Facebook, Amazon, TikTok, other tech giants ordered by FTC to turn over info on privacy practices

The privacy practices of nine major technology companies, including Amazon (AMZN) Alphabet’s YouTube (GOOG) (GOOGL), and Facebook (FB), are being scrutinized by the Federal Trade Commission. The FTC voted 4-1 to issue orders on Monday to those three companies, along with ByteDance’s TikTok, online gaming communication company Discord, Reddit, Snap […]

The privacy practices of nine major technology companies, including Amazon (AMZN) Alphabet’s YouTube (GOOG) (GOOGL), and Facebook (FB), are being scrutinized by the Federal Trade Commission.

The FTC voted 4-1 to issue orders on Monday to those three companies, along with ByteDance’s TikTok, online gaming communication company Discord, Reddit, Snap (SNAP), Twitter, (TWTR), and Facebook’s WhatsApp., to hand over wide-ranging data on how they collect, use, and present personal information.

The FTC directed the companies to provide data on their advertising and user engagement practices, and how their practices affect children and teens.

“Despite their central role in our daily lives, the decisions that prominent online platforms make regarding consumers and consumer data remain shrouded in secrecy,” stated a December 4 letter from a bipartisan group of FTC commissioners including Democrat Rohit Chopra, Democrat Rebecca Kelly Slaughter, and Republican Christine Wilson.

MADRID, SPAIN - SEPTEMBER 24:  Rosa, known as Ghoulbabyghoul in the Tik Tok app where she has more than 3000 followers, records herself with her mobile phone on the Gran Via in Madrid,  on September 24, 2020 in Madrid, Spain.  The ban on downloading the application in the United States, which came into force next Sunday, has been halted following the agreement between Oracle and the company ByteDance, owner of the social network TikTok, according to US President Donald Trump, who has given his blessing to the agreement. (Photo by Eduardo Parra/Europa Press via Getty Images)
MADRID, SPAIN – SEPTEMBER 24: Rosa, known as Ghoulbabyghoul in the Tik Tok app where she has more than 3000 followers, records herself with her mobile phone on the Gran Via in Madrid, on September 24, 2020 in Madrid, Spain. (Photo by Eduardo Parra/Europa Press via Getty Images)

That letter added: “Critical questions about business models, algorithms, and data collection and use have gone unanswered. Policymakers and the public are in the dark about what social media and video streaming services do to capture and sell users’ data and attention. It is alarming that we still know so little about companies that know so much about us.”

Specifically, the agency said it wants information related to how social media and video streaming services collect, use, track, estimate, or derive personal and demographic information, and how the companies determine which ads and content consumers see. The FTC wants to know whether the companies apply algorithms or data analytics to personal information, and the impact of such efforts.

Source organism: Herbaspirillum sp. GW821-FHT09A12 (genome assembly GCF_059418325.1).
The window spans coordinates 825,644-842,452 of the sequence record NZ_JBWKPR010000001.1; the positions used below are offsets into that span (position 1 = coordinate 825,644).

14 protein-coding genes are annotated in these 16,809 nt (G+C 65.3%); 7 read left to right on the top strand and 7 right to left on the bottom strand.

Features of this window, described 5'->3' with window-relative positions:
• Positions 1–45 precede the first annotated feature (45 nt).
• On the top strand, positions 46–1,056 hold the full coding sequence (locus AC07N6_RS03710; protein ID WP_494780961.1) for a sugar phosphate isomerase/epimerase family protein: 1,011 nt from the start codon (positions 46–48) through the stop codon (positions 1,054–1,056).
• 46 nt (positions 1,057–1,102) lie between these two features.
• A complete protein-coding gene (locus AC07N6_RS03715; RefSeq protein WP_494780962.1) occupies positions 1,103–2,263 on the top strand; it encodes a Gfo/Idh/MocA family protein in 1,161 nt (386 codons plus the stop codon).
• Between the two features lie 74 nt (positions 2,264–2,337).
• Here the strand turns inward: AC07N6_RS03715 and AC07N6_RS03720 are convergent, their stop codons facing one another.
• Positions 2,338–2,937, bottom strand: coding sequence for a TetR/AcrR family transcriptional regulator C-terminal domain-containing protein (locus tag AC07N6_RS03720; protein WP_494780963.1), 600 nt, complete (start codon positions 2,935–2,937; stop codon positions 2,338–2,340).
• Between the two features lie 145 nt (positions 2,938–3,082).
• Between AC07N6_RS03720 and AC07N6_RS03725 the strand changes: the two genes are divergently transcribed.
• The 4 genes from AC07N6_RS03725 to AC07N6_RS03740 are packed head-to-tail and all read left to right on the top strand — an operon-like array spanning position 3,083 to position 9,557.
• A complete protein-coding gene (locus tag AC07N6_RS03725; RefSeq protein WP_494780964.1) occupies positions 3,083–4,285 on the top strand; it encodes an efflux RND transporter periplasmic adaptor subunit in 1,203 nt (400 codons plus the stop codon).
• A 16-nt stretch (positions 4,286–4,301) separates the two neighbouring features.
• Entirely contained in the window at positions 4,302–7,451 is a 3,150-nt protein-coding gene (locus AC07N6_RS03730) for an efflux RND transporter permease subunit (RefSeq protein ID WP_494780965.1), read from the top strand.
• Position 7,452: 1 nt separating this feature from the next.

The FTC asked the social media and video streaming services to illustrate, in detail, how they utilize demographic information collected on age, country, and whether a user is of Hispanic, Latino, or Spanish origin. The FTC asked them to share the inputs and methodology for assessing their services’ reach, as well as to identify the top 1,000 most populous attributes that make a user valuable to their platform.

“We’re working, as we always do, to ensure the FTC has the information it needs to understand how Twitter operates its services,” a Twitters spokesperson said Monday.

A spokesperson from Discord told Yahoo Finance that the company takes user privacy very seriously and looks forward to working with the FTC to answer its questions.

“Importantly, there are no ads on Discord,” a spokesperson for the company said in an email. “We make no money from advertising, selling user data to advertisers, or sharing users’ personal information with others. Instead, the company generates its revenue directly from users through a paid subscription service called Nitro.”

Yahoo Finance reached out to the other companies targeted by the FTC and will update this article with any responses received.

The latest FTC action involving Facebook

Separately, on Wednesday, the FTC and a group of 48 U.S. attorneys general filed antitrust lawsuits against Facebook accusing it of operating an illegal monopoly by buying up competitors and depriving consumers of alternatives that would better protect their privacy. At the heart of both lawsuits are claims that Facebook’s acquisitions of Instagram in 2012 for $1 billion and WhatsApp in 2014 for $19 billion, as well as other smaller technology companies, were carried out in order to quash competition. As part of its lawsuit, FTC asked the court to force Facebook to divest Instagram and WhatsApp.

Facebook’s general counsel, Jennifer Newstead, on Wednesday called the FTC’s lawsuit “revisionist history,” noting that the commission approved the acquisition of both WhatsApp and Instagram.

“The government now wants a do-over, sending a chilling warning to American business that no sale is ever final,” she said in a prepared statement.

In 2019, the FTC slapped the social media company with a $5 billion penalty for allowing Cambridge Analytica, a data firm conducting election research on behalf of then candidate Donald Trump’s campaign, to access private data of 87 million Facebook account holders. In a settlement agreement the agency also mandated that Facebook implement new privacy safeguards, including third party access to user information.

The companies have 45 days from the date they receive the request to file a responsive report that includes the information requested.

Alexis Keenan is a legal reporter for Yahoo Finance and former litigation attorney. Follow Alexis Keenan on Twitter @alexiskweed.

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